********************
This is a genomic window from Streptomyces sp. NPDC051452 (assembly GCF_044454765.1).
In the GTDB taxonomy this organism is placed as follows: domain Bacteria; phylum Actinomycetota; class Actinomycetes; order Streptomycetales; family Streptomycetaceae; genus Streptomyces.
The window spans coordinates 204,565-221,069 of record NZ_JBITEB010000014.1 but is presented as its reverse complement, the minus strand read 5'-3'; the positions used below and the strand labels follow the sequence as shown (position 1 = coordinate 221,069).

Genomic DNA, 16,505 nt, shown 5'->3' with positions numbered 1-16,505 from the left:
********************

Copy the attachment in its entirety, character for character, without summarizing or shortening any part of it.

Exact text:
This is a genomic window from Streptomyces sp. NPDC051452 (assembly GCF_044454765.1).
In the GTDB taxonomy this organism is placed as follows: domain Bacteria; phylum Actinomycetota; class Actinomycetes; order Streptomycetales; family Streptomycetaceae; genus Streptomyces.
The window spans coordinates 204,565-221,069 of record NZ_JBITEB010000014.1 but is presented as its reverse complement, the minus strand read 5'-3'; the positions used below and the strand labels follow the sequence as shown (position 1 = coordinate 221,069).

Genomic DNA, 16,505 nt, shown 5'->3' with positions numbered 1-16,505 from the left: